Press Release No: Plenary Assembly 7/18


The Constitutional Court annulled Article 8 § 4 of the Law dated 4 May 2007 and no. 5651, which enables the Telecommunications Communication Presidency (“the TCP”) to order blocking access to internet broadcasts constituting the offence of obscenity, finding that it violated Articles 13, 22 and 26 of the Constitution.   

Ground for the Requests for Annulment

In the request lodged with the Constitutional Court, it has been maintained in brief that internet is of great importance for exercise of fundamental rights and freedoms; that blocking access to internet is directly associated with the freedom of communication; and that this provision is in breach of Article 22 of the Constitution for imposing a restriction on the freedom of communication without the approval of a judge.

The Contested Provision

The contested provision envisages that the TCP may ex officio order blocking access to internet content constituting the offence of obscenity.

The law was amended by the Decree-Law no. 671 and dated 15 August 2016. Despite the amendment, the provision is subject to review in its original form due to the fact that the original form of the rule is applicable to the case before the court making the request. 

The Constitutional Court’s Assessment

Examining the contested provision within the scope of the freedoms of communication and expression, the Constitutional Court has made, in brief, the following assessments:

It is beyond any doubt that internet, which has become widespread as a mass communication media and has been increasingly preferred over the conventional means, falls within the realm of the freedom of communication. However, it is also used for the purposes of committing an offence or facilitating the commission of an offence. Therefore, the internet clearly differs from conventional communication means such as telephone and telegraph, and all content on the internet cannot be considered to fall into the scope of the freedom of communication.

The freedom of communication safeguards the internet content or applications which are in the nature of or intended for communication or contact. However, it does not offer protection especially for internet content which merely serves for commission of offence or its facilitation. There is no unconstitutionality in enabling administration for blocking access to internet ex officio and without judge approval for the content serving to commit an offence or its facilitation.  

On the other hand, the assurance of approval of judge with regard to the freedom of communication covers internet sites or applications that is primarily used or intended for mass communication, such as social media, but nevertheless include criminal content as well. In other words, although the internet sites or applications used or intended for communication might include criminal content, they are subject to the constitutional safeguard that requires judge approval for restriction. Therefore, enabling the TCP to block access to internet sites or applications of mass media or communication without judge approval contradicts Article 22 of the Constitution, which requires that the order of restriction of communication by due authorities under law shall be submitted for the approval of the competent judge within twenty-four hours.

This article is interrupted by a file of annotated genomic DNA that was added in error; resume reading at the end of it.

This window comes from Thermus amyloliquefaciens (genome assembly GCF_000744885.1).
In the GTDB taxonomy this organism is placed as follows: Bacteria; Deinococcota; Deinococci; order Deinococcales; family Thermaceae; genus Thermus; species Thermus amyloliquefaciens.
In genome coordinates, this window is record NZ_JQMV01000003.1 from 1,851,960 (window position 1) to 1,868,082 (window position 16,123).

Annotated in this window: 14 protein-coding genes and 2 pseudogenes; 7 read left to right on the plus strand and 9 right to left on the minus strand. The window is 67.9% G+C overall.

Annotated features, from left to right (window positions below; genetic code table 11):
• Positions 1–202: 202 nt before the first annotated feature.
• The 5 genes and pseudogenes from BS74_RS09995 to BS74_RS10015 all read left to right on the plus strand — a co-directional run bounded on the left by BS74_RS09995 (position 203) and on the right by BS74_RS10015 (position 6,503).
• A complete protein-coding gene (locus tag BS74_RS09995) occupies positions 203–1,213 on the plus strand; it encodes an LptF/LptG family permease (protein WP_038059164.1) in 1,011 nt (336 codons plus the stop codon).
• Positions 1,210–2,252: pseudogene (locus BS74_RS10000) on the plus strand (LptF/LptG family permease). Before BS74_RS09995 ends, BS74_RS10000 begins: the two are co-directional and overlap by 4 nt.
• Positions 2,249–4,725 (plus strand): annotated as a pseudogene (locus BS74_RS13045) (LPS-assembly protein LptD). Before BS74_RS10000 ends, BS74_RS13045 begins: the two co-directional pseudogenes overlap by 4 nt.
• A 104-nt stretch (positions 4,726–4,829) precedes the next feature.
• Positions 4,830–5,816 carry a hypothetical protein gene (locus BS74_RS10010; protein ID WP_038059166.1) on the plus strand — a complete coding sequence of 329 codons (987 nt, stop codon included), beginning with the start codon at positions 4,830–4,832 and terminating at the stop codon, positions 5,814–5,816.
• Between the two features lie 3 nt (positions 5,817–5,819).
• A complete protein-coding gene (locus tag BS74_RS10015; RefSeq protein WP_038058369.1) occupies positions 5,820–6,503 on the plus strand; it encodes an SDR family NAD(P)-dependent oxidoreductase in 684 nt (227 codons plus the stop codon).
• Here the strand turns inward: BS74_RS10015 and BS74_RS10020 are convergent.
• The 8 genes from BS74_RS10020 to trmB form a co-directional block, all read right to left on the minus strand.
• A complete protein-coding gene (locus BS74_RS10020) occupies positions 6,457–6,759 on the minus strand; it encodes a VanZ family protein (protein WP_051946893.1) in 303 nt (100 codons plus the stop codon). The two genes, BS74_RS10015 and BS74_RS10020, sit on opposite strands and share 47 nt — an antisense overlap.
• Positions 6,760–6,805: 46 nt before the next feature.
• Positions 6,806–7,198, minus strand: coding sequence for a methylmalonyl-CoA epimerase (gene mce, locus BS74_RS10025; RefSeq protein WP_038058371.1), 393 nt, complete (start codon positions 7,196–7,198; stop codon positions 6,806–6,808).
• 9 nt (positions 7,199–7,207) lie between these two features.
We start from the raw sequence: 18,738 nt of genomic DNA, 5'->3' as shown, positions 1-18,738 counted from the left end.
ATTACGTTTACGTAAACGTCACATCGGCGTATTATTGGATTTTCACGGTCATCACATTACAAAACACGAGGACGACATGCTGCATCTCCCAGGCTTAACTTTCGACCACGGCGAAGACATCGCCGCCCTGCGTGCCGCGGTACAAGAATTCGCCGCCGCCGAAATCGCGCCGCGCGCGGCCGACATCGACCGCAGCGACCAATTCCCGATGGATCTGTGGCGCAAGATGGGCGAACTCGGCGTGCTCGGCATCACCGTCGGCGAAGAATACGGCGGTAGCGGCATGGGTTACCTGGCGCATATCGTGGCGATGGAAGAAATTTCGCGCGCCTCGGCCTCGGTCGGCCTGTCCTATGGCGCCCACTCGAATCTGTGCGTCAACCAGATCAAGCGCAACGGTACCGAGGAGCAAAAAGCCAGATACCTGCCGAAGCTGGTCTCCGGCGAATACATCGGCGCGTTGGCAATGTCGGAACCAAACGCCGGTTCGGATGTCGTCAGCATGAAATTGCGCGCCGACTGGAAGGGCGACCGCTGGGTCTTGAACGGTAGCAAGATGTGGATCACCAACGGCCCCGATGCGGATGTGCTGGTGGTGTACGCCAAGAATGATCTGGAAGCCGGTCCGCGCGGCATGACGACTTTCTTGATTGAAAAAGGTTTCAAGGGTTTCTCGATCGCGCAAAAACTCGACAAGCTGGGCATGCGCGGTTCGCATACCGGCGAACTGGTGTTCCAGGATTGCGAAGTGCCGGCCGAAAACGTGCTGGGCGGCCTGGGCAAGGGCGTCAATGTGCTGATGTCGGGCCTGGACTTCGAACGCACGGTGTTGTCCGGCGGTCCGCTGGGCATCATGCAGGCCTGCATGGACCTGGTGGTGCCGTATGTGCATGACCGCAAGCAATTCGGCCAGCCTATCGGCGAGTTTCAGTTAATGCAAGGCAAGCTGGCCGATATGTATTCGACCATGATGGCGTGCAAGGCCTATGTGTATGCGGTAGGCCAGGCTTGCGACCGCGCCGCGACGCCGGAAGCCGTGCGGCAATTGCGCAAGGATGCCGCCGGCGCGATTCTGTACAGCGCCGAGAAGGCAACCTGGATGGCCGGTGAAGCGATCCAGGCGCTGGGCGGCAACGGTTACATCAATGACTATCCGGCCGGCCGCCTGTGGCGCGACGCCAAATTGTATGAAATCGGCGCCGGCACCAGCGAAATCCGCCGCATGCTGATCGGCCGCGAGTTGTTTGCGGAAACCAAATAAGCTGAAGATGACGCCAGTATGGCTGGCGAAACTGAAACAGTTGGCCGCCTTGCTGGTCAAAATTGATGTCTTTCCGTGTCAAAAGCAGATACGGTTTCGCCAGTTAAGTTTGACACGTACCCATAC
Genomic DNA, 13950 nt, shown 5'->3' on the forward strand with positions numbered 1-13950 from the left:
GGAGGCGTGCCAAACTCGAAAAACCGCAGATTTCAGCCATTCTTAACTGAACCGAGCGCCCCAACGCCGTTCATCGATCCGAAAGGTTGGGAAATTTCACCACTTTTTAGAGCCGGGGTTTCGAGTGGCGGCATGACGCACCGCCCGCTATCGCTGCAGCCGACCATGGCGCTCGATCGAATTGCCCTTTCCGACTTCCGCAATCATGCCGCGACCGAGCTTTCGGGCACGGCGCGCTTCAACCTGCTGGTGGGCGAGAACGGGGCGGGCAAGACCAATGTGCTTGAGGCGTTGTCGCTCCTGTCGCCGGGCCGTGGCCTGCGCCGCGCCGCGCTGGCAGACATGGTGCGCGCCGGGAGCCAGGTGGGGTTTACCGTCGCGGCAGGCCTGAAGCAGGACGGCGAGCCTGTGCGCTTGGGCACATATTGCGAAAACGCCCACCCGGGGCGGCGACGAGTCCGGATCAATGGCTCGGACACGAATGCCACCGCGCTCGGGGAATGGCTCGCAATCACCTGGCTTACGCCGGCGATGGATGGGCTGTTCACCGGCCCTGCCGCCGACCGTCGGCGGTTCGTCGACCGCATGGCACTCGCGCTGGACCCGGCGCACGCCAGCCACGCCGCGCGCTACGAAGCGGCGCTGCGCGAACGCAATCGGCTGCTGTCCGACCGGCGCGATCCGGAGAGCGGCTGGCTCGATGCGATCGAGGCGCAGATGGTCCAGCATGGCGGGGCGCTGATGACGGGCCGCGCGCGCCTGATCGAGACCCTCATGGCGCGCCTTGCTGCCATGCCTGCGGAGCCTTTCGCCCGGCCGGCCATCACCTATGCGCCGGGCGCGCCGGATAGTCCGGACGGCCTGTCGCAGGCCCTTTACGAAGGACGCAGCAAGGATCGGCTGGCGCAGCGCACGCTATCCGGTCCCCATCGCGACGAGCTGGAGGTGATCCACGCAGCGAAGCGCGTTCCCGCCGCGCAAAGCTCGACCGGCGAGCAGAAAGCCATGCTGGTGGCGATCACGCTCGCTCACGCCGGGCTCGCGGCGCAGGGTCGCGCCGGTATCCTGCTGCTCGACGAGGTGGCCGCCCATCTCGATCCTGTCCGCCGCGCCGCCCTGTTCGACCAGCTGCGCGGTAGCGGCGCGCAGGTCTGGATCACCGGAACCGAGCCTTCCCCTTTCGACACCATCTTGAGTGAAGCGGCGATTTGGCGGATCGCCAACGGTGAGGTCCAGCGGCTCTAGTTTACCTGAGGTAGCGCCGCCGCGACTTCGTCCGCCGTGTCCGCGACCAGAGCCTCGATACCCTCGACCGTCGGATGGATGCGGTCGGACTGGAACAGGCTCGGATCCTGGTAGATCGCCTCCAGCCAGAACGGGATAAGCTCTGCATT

In addition to the freedom of communication, blocking access to internet, which is also a means widely used for imparting, disseminating and receiving information and thoughts and for sharing comments, opinions and criticisms, is also directly associated with the freedom of expression.

The freedoms of communication and expression, which are safeguarded by Articles 22 and 26 of the Constitution, may be subject to restriction for the grounds specified in these articles, providing that such restriction complies with the requirements set out in Article 13 of the Constitution. As stipulated in Article 13, fundamental rights and freedoms may be restricted only by law without infringing upon their essence, and restrictions shall not be contrary to the requirements of the democratic order of the society and the principle of proportionality.

As regards the Article 13 requirement that fundamental rights and freedoms may be restricted only “by law”, a regulation must meet legality requirement not only with respect to the form but also with respect to the substance. As noted in many judgments of the Constitutional Court, the principle of legal certainty entails that laws must be clear, precise, understandable and impartial to the extent they would not cause hesitation and doubt both for individuals and the administration; and that they must not yield to arbitrary acts and actions by the public authorities. 

In the contested provision, it is merely set forth that the TCP may ex officio order blocking access to internet content on the ground of the offence of obscenity. It is not specified therein whether such order would be only limited to the relevant content, section and part or would extend to the whole of the web-site, or whether access thereto would be blocked gradually as stipulated in Articles 8/A and 9 of the Law. Thereby, the administration is vested, by virtue of this provision, with a power to block access to internet in a way that is indefinite in its scope and limits. As the contested provision, which is the basis for the order blocking access, fails to meet the requirements of being clear and precise, it does not comply with the safeguard provided in Article 13 of the Constitution that fundamental rights and freedoms may be restricted only “by law”.

For these reasons, the provision was found incompatible with Articles 13, 22 and 26 of the Constitution.

This press release prepared by the General Secretariat intends to inform the public and has no binding effect.

The Constitutional Court of the Republic of Turkey © 2015
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